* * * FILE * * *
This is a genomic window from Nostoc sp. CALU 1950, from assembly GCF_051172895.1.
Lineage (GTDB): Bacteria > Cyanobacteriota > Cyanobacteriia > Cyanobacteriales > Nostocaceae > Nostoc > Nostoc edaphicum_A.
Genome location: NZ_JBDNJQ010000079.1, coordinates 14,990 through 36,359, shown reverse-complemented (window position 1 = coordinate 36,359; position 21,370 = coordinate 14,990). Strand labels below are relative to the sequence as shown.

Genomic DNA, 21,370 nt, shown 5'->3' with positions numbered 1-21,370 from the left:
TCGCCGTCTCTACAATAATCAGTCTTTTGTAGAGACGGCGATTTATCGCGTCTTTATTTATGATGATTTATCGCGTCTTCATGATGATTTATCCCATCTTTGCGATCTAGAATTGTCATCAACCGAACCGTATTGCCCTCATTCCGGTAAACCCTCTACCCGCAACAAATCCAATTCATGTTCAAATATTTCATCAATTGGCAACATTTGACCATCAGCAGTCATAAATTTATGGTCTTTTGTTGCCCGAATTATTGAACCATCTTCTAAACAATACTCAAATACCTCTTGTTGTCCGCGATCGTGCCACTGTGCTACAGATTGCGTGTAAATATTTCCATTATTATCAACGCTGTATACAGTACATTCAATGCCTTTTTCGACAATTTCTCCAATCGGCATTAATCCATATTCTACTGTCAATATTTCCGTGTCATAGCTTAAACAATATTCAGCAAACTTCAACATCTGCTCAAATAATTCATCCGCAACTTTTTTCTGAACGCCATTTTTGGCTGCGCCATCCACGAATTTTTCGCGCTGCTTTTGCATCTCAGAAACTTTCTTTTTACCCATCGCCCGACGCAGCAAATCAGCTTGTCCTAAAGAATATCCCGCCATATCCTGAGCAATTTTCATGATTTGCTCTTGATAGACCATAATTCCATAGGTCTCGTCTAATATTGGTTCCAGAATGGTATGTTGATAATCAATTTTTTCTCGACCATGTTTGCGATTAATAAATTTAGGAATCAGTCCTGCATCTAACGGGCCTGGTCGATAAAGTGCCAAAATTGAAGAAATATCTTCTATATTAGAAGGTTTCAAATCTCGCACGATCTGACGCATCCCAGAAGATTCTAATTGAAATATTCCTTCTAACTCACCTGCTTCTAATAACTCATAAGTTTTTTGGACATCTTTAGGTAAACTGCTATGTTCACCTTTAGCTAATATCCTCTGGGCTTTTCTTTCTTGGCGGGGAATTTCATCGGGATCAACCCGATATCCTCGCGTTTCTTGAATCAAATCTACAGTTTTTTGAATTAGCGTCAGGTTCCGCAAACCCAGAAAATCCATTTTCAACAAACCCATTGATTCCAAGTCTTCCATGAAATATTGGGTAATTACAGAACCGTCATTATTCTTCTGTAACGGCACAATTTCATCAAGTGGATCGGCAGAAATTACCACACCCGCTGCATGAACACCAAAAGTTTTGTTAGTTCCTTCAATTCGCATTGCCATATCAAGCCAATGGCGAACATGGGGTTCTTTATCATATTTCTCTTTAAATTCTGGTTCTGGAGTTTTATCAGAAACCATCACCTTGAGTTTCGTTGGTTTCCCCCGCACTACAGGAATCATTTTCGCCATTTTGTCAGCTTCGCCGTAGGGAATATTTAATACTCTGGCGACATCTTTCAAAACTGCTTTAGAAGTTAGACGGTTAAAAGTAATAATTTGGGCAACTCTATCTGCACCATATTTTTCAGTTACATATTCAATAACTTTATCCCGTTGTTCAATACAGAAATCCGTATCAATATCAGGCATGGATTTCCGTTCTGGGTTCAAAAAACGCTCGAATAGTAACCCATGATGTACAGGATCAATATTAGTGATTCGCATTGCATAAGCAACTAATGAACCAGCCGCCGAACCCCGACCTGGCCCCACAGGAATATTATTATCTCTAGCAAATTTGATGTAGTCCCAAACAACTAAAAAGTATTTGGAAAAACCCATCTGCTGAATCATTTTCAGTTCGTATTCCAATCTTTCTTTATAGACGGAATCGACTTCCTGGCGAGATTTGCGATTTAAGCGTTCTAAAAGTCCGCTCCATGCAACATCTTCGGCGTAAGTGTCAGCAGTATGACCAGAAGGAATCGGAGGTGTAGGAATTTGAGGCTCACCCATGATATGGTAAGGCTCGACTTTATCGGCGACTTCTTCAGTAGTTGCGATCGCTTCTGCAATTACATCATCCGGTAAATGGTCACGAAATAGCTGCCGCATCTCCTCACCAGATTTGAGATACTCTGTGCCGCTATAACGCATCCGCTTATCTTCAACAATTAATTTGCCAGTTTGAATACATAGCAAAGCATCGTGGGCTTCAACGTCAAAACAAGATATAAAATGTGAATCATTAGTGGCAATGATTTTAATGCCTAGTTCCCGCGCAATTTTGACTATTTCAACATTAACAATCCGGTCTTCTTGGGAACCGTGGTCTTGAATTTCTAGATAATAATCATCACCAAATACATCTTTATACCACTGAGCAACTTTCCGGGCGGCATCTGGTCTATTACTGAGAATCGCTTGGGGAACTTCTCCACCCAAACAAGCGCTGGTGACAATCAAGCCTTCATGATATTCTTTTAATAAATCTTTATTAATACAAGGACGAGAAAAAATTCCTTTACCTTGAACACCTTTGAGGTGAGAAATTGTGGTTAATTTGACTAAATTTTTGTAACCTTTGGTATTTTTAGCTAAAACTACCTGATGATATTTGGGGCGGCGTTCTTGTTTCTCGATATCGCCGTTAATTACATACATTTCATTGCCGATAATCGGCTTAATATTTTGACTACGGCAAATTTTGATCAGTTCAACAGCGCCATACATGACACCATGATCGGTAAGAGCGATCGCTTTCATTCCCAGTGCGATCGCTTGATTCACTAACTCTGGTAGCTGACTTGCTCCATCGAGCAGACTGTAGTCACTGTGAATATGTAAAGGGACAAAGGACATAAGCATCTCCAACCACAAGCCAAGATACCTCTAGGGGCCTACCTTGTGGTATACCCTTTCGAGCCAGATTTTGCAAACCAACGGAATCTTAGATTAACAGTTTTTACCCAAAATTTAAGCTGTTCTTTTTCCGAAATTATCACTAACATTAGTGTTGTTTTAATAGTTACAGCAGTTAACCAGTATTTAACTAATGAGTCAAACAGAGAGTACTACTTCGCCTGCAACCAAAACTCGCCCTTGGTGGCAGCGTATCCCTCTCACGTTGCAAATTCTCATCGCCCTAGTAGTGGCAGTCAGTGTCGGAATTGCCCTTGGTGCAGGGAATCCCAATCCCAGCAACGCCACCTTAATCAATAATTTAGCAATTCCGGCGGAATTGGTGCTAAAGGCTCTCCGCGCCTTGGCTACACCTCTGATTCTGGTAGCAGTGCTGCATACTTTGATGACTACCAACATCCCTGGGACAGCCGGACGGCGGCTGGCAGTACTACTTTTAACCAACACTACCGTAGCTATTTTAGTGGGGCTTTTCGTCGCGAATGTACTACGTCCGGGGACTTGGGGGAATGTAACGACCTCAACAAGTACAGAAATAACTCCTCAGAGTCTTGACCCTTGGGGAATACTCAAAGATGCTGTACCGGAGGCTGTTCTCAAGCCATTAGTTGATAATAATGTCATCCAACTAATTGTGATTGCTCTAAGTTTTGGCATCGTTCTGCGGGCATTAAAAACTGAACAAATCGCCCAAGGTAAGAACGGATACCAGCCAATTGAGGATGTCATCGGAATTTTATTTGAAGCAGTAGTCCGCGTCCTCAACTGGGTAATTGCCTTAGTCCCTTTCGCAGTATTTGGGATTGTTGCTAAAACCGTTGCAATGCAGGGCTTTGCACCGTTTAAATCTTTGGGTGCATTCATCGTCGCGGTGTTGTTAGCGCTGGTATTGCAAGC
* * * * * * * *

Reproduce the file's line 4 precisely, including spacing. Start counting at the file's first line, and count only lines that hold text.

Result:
Genomic DNA, 21,370 nt, shown 5'->3' with positions numbered 1-21,370 from the left: